"There's a grief that can't be spoken.
There's a pain, goes on and on.
Empty chairs and empty tables,
now my friends are dead and
g o n e "
Steve Rogers walked into the bar that was now unrecognizable. He was shell shocked. Was it ironic? Perhaps, he was the symbol for America, after all. High and mighty. He certainly felt that way, it was his fault Bucky was dead and he knew it. This wouldn't of happened if he hadn't chose Bucky to come along this wouldn't of happened. Steve stumbled over to a table that laid on it's side. Suddenly, he felt as if he was puny and sick again, like the table weighed four tons. Once he lifted it up, he dragged a chair up to it and plopped in it. He felt... Well, he had no idea what he felt.
He felt numb.
Like the world shattered around him.
He hadn't felt this way since October 15th 1936. The day his mother passed away. He remembered that day as if it happened the day before. He remembered the smell of death that lingered in the air, it was something that he had never smelled before. He remembered how he didn't cry. He was in shock that she was really gone. He remembered how he felt like he was a terrible son because he felt like he took her love for granted, until she got sick. It suddenly occurred to him that he was alone. That is, until Bucky came storming into the drafty apartment he'd grown up in. It had been the two of them since then. And yeah, Steve gradually began to feel something towards his best friend that wasn't appropriate. But not once did he feel alone when he was around Bucky Barnes. He quickly glanced around desperately, praying Bucky would walk in with the other Commandos, making jaunty jokes as they searched for Steve. No one came, at least Bucky didn't.
Letting out a shaky sob, his baby blue eyes began to sting with tears that he didn't bother to hold in like he normally did. Sob after sob, he eventually put his face in his hands, and his elbows on the table, listening to his cries and shaky breaths of air echo through the crumbling structure. "Breathe." he heard in the voice that always brought a bubbling feeling to his chest, that brought a smile to his face. And it actually did. He got too damn excited, like a puppy when the owner got home. "Buck," Steve breathed as he lifted his head. "Bucky." he'd cry, just like he would back in Brooklyn if he'd have a nightmare on a hot June night and Bucky would come in. His cry would be of fear and relief, relief because he wouldn't be alone and freak himself out more. Bucky would sit next to him, his hand on his back and telling him to breathe so he wouldn't give himself an asthma attack and scaring both of them. "Breathe, Stevie." Steve heard Bucky's ghostly voice tell him, his voice sounded tired and horse, which brought a more human sense to it. Maybe that was why he told himself that this was real. Or he was in denial again and no one was there to put their hand on his back.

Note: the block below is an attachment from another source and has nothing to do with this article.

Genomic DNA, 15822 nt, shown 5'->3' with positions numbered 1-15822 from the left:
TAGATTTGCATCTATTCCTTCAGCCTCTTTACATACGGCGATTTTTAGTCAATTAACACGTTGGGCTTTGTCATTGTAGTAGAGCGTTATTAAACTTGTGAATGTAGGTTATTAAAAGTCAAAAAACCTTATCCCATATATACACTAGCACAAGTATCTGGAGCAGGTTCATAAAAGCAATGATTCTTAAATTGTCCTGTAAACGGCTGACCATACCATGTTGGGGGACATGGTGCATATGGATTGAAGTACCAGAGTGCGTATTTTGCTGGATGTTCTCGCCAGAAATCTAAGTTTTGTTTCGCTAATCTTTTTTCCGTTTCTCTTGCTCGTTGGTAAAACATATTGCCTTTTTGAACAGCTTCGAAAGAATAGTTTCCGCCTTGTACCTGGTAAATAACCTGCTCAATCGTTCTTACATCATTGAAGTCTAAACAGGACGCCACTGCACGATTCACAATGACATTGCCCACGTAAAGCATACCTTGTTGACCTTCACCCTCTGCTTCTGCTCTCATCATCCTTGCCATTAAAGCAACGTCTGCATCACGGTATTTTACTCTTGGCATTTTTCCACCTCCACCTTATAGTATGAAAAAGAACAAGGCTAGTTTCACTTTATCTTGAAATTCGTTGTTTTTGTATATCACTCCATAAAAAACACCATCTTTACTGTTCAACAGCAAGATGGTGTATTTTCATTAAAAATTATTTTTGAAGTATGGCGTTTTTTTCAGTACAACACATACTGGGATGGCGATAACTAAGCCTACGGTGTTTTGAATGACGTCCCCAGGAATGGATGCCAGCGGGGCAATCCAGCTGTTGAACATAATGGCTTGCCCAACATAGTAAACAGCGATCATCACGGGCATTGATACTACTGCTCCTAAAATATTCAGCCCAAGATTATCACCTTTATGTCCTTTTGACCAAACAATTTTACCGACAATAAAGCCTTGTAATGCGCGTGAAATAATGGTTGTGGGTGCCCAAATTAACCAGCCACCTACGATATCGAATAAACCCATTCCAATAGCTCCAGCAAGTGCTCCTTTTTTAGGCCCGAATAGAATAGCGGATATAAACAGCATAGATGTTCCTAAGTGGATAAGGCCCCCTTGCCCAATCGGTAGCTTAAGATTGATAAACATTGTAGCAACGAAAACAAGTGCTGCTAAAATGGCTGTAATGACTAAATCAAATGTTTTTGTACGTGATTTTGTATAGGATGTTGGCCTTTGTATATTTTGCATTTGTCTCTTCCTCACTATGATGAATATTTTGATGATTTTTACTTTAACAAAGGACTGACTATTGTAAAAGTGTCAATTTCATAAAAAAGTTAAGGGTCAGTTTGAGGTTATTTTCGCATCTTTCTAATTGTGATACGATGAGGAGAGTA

Steve did as he was told, tears slipped down his fair cheeks but he breathed in through his nose and out through his mouth, each time his breath grew heavier. "Y-You're alive!" he choked out in relief. "Yeah, Yeah I am." Bucky dismissed, but not too quickly, it was just enough to assure Steve. "Buck, I'm so sorry. I shouldn't of brought you, I-" he took a gasp of air. "I should of fell, not you." he murmured, blue locked with brown. "Steve." Bucky warned "It isn't your fault." he replied firmly. "But-" Steve tried. "It isn't." Bucky repeated firmly, that was how everyone of their little arguments.
Steve took a long stare at Bucky, taking his features in, though he looked like a completely different person from the last time he had seen him in Brooklyn. "Buck, I wanted to say that I love-" he said and reached out for his best friend, but before his very eyes he had vanished, disappearing into the air like thin, wavy line of grey-ish white cigarette smoke. Steve's eyes went as wide as saucers, a chill ran up his spine. "B-Bucky?" he managed to squeak out, standing up and searching the room frantically. "Bucky?!" he cried, his chest becoming tighter as the sobs escaped his throat. "No." he whispered hoarsely, leaning into the bar for support. He blinked the tears away and grabbed a glass bottle of what he would assume is gin. He had never really drank before, he hadn't had the desire to. He unscrewed the cap and began to take large gulps.
"Phantom faces at the windows.
Phantom shadows on the floor.
Empty chairs at empty tables
Where my friends will meet no more"
He went through another bottle by the time Agent Peggy Carter appeared in the doorway. He didn't bother to look. He just stared at the bottle and glass that sat on the rickety table. By then, the ugly sobs had resided and it had turned to sniffling and a voice reminding him that his best friend and love of his life was dead, and that was on him. He wiped his red nose and sniffled again, hoping to find his firm stature in his seat, but his body didn't let him move.
"it wasn't your fault." Peggy told him, earning a bitter scoff from the blond. "Did you read the report? Then you would know that isn't true."
"Oh my friends, my friends, don't ask me
What your sacrifice was for
Empty chairs at empty tables
Where my friends will sing no more."